Igor Drabkin

In a recently issued Chief Counsel Advice (CCA 200927019), the IRS stated that it can issue a levy on a taxpayer’s health savings account (HSA). What is even more interesting, in such a case, the taxpayer will be liable for a 10% excise tax on an HSA distribution to pay a tax liability, unless the distribution is made after the taxpayer becomes disabled or dies, or the payment is made after the taxpayer reaches normal retirement age.

Background:

Under IRC § 6321, when a taxpayer fails to pay a tax liability after notice and demand, a lien arises that attaches to all the taxpayer’s property and rights to property. Under IRC § 6331, the IRS is authorized to seize and sell the taxpayer’s property and rights to property subject to a federal tax lien.

An HSA is a tax-exempt trust created under state law exclusively for the purpose of paying the qualified medical expenses of an account beneficiary (e.g., an employee). The account beneficiary owns and controls the funds in his or her HSA. The account beneficiary may make a distribution from an HSA for any purpose. Any amount paid or distributed that is not used exclusively to pay the qualified medical expenses of the account beneficiary is included in his or her taxable income.

IRC § 223(f)(4) imposes a 10% excise tax on distributions not used for qualified medical expenses, unless the distribution is made after the account beneficiary becomes disabled (as defined in IRC § 72(m)(7)) or dies, or the payment is made after the account beneficiary reaches normal retirement age.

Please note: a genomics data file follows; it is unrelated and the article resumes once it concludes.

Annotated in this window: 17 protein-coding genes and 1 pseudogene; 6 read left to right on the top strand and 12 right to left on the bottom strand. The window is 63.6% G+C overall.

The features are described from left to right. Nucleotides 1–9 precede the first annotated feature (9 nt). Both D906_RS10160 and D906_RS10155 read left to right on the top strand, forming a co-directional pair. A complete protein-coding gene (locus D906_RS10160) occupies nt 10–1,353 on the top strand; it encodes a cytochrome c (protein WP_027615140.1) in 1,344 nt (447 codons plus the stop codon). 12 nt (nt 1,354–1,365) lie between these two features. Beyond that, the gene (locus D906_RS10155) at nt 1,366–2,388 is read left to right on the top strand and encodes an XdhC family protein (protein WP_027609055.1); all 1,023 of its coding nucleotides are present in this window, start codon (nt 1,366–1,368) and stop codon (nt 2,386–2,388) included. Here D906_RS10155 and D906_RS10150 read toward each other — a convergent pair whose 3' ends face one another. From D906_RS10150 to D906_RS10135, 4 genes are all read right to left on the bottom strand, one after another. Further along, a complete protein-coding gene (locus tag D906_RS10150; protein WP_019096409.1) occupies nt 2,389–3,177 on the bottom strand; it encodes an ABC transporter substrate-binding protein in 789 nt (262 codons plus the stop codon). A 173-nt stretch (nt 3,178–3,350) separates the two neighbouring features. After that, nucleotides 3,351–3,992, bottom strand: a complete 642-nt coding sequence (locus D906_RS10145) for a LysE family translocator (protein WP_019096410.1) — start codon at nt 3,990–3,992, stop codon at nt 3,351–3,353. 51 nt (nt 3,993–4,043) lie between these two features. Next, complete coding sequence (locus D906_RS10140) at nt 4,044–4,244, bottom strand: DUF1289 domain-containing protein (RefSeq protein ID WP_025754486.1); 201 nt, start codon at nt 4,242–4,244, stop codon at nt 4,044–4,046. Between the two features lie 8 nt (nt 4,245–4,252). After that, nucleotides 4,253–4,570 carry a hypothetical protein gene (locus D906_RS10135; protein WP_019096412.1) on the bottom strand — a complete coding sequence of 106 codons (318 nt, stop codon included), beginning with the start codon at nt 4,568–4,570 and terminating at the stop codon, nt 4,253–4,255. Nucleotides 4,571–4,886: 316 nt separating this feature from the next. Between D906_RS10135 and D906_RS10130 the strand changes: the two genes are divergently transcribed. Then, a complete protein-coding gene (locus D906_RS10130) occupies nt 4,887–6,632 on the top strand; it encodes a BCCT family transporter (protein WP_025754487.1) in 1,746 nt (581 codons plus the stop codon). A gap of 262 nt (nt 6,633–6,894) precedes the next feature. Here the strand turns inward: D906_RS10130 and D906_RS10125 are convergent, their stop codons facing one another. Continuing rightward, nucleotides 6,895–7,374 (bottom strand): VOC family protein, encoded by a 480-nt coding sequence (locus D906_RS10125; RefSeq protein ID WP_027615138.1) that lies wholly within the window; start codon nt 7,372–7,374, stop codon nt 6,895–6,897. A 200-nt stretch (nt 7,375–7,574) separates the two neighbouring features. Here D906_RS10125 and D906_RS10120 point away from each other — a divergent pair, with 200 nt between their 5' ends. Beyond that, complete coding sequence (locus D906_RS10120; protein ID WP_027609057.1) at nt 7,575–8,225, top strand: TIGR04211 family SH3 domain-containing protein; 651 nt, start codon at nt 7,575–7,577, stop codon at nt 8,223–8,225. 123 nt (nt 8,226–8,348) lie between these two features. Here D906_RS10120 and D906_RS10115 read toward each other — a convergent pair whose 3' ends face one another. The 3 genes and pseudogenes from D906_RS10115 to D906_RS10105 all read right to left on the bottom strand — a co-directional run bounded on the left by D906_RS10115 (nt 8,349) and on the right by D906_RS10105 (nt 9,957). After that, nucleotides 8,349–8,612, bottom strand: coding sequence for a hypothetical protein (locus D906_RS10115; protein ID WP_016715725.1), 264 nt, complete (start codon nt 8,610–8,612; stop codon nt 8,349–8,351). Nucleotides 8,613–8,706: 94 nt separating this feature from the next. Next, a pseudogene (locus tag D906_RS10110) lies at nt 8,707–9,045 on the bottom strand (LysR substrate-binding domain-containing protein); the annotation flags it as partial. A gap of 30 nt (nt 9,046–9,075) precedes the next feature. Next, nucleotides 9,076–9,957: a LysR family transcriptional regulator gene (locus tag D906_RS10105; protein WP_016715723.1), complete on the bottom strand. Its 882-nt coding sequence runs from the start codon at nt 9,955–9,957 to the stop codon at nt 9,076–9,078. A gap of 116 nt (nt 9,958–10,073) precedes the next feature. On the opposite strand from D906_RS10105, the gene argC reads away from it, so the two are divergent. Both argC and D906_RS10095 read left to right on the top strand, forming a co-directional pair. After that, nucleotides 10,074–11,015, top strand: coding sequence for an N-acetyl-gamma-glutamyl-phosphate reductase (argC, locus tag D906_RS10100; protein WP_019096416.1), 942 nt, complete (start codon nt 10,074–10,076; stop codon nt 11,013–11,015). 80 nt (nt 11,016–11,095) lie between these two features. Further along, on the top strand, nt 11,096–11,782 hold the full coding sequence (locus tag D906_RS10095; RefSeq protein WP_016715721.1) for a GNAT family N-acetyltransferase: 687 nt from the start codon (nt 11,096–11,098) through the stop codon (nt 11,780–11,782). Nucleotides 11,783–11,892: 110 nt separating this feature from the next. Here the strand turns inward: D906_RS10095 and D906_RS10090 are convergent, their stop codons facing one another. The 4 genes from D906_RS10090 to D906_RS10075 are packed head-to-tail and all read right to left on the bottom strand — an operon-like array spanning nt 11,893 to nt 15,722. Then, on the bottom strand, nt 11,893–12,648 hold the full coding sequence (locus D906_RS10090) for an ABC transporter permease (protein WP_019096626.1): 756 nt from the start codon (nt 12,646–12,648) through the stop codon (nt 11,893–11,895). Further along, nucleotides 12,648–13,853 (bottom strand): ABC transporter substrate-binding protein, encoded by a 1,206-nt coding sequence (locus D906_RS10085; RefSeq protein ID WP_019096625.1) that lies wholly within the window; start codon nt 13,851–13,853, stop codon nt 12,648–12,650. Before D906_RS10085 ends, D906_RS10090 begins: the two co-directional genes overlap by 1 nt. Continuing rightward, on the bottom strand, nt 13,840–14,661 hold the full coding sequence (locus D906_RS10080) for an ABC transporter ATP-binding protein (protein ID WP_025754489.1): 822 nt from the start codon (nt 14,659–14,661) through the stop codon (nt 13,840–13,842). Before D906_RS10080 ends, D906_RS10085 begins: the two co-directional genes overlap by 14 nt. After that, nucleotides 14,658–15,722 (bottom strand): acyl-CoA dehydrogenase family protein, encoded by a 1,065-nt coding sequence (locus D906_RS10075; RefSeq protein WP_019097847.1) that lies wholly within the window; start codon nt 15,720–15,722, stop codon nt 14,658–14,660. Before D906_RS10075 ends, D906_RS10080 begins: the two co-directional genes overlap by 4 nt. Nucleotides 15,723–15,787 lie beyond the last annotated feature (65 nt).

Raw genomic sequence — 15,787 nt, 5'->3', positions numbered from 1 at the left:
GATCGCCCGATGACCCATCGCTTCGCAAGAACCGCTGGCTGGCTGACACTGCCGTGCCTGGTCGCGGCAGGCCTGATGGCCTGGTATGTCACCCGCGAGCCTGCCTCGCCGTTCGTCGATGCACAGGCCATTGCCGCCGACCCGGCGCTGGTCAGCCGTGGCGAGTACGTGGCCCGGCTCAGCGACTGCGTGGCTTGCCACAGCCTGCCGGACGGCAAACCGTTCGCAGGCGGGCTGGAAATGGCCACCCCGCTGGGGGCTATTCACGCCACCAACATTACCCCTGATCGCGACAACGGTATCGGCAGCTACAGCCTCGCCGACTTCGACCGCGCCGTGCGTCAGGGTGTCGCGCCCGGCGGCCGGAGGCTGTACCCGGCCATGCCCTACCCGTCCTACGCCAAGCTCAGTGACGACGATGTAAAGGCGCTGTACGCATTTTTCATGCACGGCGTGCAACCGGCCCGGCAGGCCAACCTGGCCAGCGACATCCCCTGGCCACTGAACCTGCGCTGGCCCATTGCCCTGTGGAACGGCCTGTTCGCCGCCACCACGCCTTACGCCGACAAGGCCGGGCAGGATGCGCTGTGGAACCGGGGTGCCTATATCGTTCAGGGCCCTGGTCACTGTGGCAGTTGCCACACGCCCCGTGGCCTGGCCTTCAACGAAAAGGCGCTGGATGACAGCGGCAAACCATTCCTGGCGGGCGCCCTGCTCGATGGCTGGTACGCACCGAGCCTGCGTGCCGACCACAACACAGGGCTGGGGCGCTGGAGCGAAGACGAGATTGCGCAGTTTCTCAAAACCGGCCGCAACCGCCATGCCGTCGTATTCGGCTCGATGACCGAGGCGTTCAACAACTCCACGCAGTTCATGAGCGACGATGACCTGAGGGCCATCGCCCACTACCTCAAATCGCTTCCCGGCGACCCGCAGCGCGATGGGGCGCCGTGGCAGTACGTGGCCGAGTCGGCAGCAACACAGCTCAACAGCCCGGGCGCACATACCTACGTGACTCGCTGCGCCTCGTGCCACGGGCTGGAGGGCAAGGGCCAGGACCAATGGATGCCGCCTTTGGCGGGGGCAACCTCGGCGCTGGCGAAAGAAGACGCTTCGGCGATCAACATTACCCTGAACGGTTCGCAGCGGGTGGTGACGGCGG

IRS Position:

Chief Counsel Advice 200927019, relying on the U.S. Supreme Court’s holding in U.S. v. National Bank of Commerce, 472 U.S. 713 (1985), first concluded that the right to withdraw funds from an HSA was a property interest that could be subject to levy.  The CCA noted that while the additional 10% tax imposed by § 223(f)(4)(A) is similar to the additional 10% tax imposed by § 72(t) on early withdrawals from a qualified retirement plan, only the latter excludes distributions on account of levy from a 10% percent tax. Under § 223(f)(4)(A), there are only three express exceptions to the imposition of the 10% tax—disability, death, or payment after the beneficiary’s normal retirement age. A levy isn’t one of those exceptions. For this reason, the CCA reasoned that the levy exception in § 72(t) wasn’t relevant to § 223(f)(4).  A levy on an HSA under IRC § 6331 isn’t a distribution to pay qualified medical expenses. Accordingly, the CCA concluded that the account beneficiary was liable for the additional 10% tax imposed by § 223(f)(4) on the amount of the levy, unless, at the time of the levy, the taxpayer had attained age 65 or was disabled.

For information call (310) 550-6200. 

By Igor S. Drabkin.   Email Igor S. Drabkin

Copyright (c) 2009 Igor S. Drabki.  All Rights Reserved.